By Michael Burns | on January 31, 2008
Pros: Import of .fbx, .3ds and .bvh formats; improved camera and prop management; new content viewer and online links; attractive package deal.
Cons: Windows only; no Flash export; no printable/PDF shot list; facial animation limited to eye movement.
Antics is a scene-planning tool that creates a 3D animated previsualization of live action and animated productions in real-time.
The software incorporates 3D animated storyboards consisting of scene layouts, characters, props, actions, and camera choreography. Content can be drag-&-dropped from the bundled asset libraries and placed in scenes, while characters can be directed to pick objects up, sit on chairs, and open doors.
All props in Antics can have animations associated with them, and directing a character to use them is simply a case of clicking first on the character, then on the direct button, then on the prop, after which predefined animations kick in. It’s important to build sets with care though, as actors have to be within the same active area as the prop for this to work properly.
The last release included an importer for files in 3DS Max format, but Antics V3 adds direct import of .fbx content. When importing .3ds and .fbx scene files you can specify a number of options, such as scaling and how to handle UVs and normals, or choose which objects you want to import, preserving or changing existing hierarchies.
There’s also improved import of animation in the motion-capture .bvh format. Once in your set, these work just like any other character or prop animation.
Keyframe animation of camera moves is straightforward, and although you can’t use the main or POV cameras as your focus, sophisticated camera moves can be planned out using free-moving dolly, pan and zoom cameras. The cameras have a separate keyframe control from the timeline, so that you can animate them independently of the action on set. Hold keys can be applied to the timeline to allow the camera to wait in situ for a specified amount of time, before taking another action such as dollying out.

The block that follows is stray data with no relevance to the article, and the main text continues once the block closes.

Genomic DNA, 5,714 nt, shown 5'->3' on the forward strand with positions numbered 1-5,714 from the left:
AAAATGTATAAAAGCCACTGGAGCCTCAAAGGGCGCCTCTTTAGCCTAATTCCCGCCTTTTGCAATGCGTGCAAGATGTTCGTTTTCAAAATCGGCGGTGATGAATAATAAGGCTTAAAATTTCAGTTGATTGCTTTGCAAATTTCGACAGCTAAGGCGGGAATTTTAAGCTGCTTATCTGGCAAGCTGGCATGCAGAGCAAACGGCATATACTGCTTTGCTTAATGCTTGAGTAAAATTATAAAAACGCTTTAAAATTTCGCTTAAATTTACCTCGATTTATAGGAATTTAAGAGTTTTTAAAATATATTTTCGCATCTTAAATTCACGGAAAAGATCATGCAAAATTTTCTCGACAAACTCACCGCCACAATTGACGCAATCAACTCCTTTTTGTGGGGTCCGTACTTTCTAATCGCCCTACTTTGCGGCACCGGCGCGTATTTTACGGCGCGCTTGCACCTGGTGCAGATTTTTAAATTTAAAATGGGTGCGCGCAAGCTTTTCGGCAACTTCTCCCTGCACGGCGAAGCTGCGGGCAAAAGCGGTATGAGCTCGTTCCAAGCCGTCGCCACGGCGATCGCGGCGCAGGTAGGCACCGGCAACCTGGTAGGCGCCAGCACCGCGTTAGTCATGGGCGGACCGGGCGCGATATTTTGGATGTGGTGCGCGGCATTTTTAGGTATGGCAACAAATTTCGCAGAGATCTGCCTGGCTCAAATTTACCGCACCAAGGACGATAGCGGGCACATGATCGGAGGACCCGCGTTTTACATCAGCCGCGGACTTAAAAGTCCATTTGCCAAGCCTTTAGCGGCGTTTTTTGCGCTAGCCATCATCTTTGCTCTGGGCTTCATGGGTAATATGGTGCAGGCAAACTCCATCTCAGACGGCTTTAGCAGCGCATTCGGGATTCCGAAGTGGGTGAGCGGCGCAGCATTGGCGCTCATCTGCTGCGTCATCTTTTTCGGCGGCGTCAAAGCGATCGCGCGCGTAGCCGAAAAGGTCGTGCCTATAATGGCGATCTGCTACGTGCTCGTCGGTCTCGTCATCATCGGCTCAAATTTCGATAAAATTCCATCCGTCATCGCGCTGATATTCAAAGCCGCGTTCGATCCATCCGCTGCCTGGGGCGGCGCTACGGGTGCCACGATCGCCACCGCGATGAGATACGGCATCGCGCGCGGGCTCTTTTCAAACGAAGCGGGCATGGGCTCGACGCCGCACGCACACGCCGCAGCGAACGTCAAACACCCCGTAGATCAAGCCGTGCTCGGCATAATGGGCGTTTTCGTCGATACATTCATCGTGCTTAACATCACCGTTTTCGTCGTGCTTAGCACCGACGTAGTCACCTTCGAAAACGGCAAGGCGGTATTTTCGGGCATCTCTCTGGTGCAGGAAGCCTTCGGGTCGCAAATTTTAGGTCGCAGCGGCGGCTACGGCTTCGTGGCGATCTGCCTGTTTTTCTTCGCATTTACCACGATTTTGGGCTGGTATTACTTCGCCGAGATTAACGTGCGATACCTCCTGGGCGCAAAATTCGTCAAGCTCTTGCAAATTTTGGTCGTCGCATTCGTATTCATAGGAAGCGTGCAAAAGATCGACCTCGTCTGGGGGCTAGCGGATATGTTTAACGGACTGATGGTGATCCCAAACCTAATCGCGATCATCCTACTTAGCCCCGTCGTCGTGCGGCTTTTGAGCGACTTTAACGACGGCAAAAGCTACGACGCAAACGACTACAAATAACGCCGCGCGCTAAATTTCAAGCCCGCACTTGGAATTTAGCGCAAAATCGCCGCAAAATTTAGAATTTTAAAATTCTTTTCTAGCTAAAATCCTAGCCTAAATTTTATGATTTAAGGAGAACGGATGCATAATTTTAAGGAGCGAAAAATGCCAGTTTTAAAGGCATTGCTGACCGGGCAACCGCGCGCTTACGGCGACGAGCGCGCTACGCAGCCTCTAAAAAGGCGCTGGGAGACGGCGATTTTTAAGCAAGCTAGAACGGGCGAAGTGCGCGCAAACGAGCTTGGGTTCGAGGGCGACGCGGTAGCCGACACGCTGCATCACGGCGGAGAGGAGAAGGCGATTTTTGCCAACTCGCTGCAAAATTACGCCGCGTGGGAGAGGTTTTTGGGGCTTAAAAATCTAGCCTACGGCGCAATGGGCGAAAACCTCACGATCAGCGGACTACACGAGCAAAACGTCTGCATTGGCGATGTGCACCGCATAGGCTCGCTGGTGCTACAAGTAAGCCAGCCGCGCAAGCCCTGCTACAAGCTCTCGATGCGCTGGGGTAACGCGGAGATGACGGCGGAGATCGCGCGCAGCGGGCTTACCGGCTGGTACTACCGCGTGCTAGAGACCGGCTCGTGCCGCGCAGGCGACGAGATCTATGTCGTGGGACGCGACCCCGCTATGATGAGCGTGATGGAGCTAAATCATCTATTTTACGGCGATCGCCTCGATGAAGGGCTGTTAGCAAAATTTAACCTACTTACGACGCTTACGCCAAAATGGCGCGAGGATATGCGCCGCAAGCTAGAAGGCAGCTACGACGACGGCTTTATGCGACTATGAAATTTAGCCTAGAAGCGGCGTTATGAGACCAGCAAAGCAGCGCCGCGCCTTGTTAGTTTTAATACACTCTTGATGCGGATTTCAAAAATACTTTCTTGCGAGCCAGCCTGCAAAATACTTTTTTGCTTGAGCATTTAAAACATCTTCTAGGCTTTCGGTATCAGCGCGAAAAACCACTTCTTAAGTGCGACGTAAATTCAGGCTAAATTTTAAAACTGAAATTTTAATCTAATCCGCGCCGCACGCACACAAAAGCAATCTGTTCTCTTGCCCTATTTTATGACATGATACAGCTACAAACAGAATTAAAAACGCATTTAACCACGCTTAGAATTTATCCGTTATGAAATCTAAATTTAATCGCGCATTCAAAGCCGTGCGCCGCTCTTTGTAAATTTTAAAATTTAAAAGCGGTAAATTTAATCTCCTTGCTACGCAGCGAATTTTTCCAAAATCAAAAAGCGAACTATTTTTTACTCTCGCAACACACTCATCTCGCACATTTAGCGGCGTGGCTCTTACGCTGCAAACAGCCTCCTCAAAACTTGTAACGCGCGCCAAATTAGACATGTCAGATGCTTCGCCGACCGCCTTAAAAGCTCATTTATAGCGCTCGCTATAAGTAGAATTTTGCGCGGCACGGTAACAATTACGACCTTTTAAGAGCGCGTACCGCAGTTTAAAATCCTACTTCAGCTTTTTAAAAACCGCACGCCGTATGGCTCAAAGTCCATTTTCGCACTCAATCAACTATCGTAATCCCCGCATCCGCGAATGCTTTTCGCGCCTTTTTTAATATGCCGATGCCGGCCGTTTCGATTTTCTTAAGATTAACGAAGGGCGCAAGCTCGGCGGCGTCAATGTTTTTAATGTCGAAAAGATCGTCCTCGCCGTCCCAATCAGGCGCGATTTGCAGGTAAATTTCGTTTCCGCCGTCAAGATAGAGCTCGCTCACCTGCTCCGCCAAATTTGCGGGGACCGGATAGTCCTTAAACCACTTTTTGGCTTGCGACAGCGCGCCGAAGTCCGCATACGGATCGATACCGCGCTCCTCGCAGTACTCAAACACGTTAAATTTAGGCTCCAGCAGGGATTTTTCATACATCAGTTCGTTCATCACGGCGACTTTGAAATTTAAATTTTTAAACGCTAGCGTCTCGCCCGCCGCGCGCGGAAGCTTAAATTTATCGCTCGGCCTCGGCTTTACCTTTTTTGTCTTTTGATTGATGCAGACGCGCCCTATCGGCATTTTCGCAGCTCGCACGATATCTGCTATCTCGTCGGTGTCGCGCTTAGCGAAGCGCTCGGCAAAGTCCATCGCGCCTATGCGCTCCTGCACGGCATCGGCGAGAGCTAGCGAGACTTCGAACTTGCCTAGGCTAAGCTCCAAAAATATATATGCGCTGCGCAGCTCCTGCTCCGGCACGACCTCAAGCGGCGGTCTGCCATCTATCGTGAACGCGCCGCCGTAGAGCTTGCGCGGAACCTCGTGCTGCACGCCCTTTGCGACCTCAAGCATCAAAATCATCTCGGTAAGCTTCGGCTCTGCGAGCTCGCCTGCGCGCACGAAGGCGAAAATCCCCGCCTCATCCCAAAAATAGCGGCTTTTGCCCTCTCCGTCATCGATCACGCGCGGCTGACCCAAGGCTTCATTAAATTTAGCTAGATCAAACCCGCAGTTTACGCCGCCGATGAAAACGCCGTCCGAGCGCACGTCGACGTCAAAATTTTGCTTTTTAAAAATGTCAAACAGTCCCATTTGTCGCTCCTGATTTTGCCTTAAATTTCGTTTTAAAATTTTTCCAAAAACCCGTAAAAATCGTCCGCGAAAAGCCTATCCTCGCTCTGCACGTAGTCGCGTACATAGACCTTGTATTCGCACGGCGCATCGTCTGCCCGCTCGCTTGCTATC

Both manual and auto-keyframes can be set, and it’s also possible to edit the camera’s animation curves, allowing slowing and smoothing of camera motion. Curve editing is also possible for other props and actors appearing on the timeline, allowing more natural movement to be applied.
Asset management has been improved with a new hierarchical asset storage and content viewer, which is integrated directly with an online content warehouse.
Considering Antics used to cost more than twice the present RRP, the current promotional pricing is a very good deal. Among other incentives, the deal includes the V3 ProPack software with a licence for two activations, as well as all free content packs launched in the coming year and discounts off future product releases. There’s also a free base version.
Antics has strong competition from the likes of FrameForge 3D and, to a lesser extent, RealViz StoryViz – as well as low-end 3D character animators. Competitors offer pipeline-friendly options like printable shot lists and Flash among other export options, whereas with Antics the output is restricted to movie and image sequence, and it’s not available for Mac OS X. The new import features, however, do bring it in line with more-dedicated character tools like MotionBuilder, so V3 now shows more potential as the pre-visualization part of a studio workflow than previously.